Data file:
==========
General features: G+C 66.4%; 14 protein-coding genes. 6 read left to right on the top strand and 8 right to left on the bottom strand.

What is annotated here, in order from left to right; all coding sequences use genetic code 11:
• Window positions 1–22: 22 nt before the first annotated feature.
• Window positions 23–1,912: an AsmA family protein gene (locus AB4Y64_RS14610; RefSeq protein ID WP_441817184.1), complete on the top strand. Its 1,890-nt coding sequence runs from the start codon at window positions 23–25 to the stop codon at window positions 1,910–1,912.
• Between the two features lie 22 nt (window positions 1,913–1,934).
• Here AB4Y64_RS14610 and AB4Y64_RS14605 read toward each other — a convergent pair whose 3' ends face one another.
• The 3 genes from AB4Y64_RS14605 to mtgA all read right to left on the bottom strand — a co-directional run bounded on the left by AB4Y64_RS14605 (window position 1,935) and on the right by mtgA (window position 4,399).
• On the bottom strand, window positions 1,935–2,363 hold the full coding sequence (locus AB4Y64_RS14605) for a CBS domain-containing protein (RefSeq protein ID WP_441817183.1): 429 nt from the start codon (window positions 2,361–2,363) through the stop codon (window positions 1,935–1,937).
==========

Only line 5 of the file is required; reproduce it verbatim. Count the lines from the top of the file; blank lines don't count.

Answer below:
• Between the two features lie 22 nt (window positions 1,913–1,934).